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Thursday, January 8, 2009

So, Is Muni Losing Millions on its Fare-Evasion Program? Spokesman Says That's a 'Narrow' Way of Thinking

Posted By on Thu, Jan 8, 2009 at 8:59 AM

By Joe Eskenazi

Yesterday we noted that, according to numbers Muni provided

and others we crunched, the agency's beefed-up fare-evasion program costs

roughly six times as much to run as the ticket revenue it is generating.

Muni's spokesman, Judson True, got back to us - promptly, he

asked us to note, and it's accurate - and labeled this a "narrow" way of

judging the program's efficacy. The purpose of having a more visible cadre of

fare inspectors is to encourage potential scofflaws to pay up - and never

receive a ticket in the first place. Does he have hard numbers? No. But he does

have numbers. Muni's original projected fare revenue in Fiscal year 2009 -which

commenced on July 1 of 2008 and concludes on June 30 of 2009 - was $144

million. It has now revised its numbers to anticipate $153.3 million.

True is ready to attribute that bulge in anticipated income

to a ridership increase and fare inspectors. Unfortunately, though, he has no statistics

at the moment to back this up. All we can say is that Muni is taking in more

money than it thought it would (and still not nearly enough to make up for its

operating deficit). That being said, it seems reasonable to attribute this,

albeit partially, to fare inspections - but, again, it sure would be nice to

have some more hard indicators to hang our brown Muni hats on and not just

common sense and yearning.

Similarly, True credited fare inspectors for decreased vandalism and crime on the system - but couldn't cite statistics to

back up that crime and vandalism have gone down, let alone that this is due to

fare inspectors.

"I know we've had a decrease in criminal incidents," said

True. And he may well be correct - God hope he is - and it makes sense that

potential criminals would be dissuaded from their plans by the presence of a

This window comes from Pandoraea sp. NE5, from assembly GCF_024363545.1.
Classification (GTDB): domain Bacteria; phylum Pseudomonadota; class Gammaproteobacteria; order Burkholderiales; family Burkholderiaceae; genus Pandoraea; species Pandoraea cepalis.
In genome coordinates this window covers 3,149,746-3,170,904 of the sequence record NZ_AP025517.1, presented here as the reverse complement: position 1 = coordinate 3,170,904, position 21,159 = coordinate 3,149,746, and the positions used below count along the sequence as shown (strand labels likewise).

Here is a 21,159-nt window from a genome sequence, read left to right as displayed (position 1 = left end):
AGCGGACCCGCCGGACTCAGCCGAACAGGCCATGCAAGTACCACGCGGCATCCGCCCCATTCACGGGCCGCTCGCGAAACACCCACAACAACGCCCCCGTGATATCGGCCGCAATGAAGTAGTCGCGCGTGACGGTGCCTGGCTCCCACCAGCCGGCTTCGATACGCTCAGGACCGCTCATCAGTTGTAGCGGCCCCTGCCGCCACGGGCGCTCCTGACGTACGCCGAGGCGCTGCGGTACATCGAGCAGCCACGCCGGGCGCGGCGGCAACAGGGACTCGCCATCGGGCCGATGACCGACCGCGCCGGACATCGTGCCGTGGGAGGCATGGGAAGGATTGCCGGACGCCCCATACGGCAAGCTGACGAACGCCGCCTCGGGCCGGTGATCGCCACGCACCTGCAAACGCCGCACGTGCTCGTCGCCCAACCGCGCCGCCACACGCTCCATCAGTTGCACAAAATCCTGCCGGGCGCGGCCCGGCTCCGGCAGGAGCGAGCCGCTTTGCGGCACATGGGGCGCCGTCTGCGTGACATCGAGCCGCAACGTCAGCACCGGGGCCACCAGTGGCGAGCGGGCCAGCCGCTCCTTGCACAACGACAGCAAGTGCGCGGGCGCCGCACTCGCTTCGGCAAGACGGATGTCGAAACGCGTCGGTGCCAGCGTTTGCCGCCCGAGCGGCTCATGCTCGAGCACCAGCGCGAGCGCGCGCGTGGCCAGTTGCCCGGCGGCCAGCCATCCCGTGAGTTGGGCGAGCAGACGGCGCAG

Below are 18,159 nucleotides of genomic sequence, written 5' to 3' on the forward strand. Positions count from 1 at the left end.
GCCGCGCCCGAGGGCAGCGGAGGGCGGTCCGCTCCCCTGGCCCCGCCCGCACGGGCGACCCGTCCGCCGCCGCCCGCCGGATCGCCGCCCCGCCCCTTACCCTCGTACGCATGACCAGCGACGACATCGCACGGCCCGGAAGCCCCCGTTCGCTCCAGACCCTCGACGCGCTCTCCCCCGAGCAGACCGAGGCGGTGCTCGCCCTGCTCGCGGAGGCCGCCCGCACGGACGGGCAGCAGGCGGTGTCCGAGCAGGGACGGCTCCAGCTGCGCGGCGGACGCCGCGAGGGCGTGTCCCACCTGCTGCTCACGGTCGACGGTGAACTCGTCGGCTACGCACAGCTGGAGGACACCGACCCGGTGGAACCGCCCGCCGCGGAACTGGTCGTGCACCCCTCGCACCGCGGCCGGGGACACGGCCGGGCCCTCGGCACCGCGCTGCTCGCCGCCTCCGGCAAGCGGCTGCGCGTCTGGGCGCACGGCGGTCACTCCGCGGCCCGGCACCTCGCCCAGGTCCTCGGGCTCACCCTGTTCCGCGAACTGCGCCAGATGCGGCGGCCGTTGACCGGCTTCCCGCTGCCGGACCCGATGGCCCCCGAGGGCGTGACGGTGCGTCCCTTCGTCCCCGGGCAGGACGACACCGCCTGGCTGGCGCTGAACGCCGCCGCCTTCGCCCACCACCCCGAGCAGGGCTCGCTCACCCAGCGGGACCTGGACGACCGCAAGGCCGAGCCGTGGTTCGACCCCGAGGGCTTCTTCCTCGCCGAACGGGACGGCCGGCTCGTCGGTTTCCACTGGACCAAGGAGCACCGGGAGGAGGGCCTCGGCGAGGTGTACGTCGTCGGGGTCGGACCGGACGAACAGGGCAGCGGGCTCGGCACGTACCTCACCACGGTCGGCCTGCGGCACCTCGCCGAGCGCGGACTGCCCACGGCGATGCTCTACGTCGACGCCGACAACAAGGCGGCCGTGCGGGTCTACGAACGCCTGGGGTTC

man or woman in a uniform. Still, statistics would be nice.

One thing Muni has not done is provide its fare inspectors

with some sort of a ticket quota. One of the commenters on my original piece

extrapolated the 26,000 and change tickets Muni handed out last year via 50

inspectors working roughly 250 days a year and was miffed that this only came

out to around two tickets per day for each inspector. Truth be told, it's more

complicated than that. True notes that they didn't have 50 inspectors until

quite recently, and it's not as if every inspector is working every day  - though Tom DiSanto, the budget manager at

the city controller's office, told us that 99 different Muni employees were

fare inspectors at some time in 2008. Either way, it's clear that inspectors

aren't handing out tickets like beads on Mardi Gras.

Again, there are a number of reasons for this - in some

cases, inspectors are placed outside a train or a bus, which ensures that fare

evaders never even enter. And Muni is all too aware of the futility of handing

a $50 ticket to someone who couldn't afford a $1.50 fare. And, truth be told,

San Franciscans can sometimes be surly when told they're doing something wrong

and handing out tickets gets time-consuming.

True said Muni does not know how many fare evaders are on

the average train or bus or what percentage of its potential revenue it is

losing. This, it seems, would be helpful - especially when indicating whether

fare inspection is cost-beneficial.

And, finally, the spokesman noted that Muni

is working to develop statistical indicators it can use to

determine success or failure - in short, they're learning how to make this work

on the go. Based upon one's confidence in Muni's leadership, that's either a

cheering or a damning notion.

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About The Author

Joe Eskenazi

Joe Eskenazi

Joe Eskenazi was born in San Francisco, raised in the Bay Area, and attended U.C. Berkeley. He never left. "Your humble narrator" was a staff writer and columnist for SF Weekly from 2007 to 2015. He resides in the Excelsior with his wife, 4.3 miles from his birthplace and 5,474 from hers.


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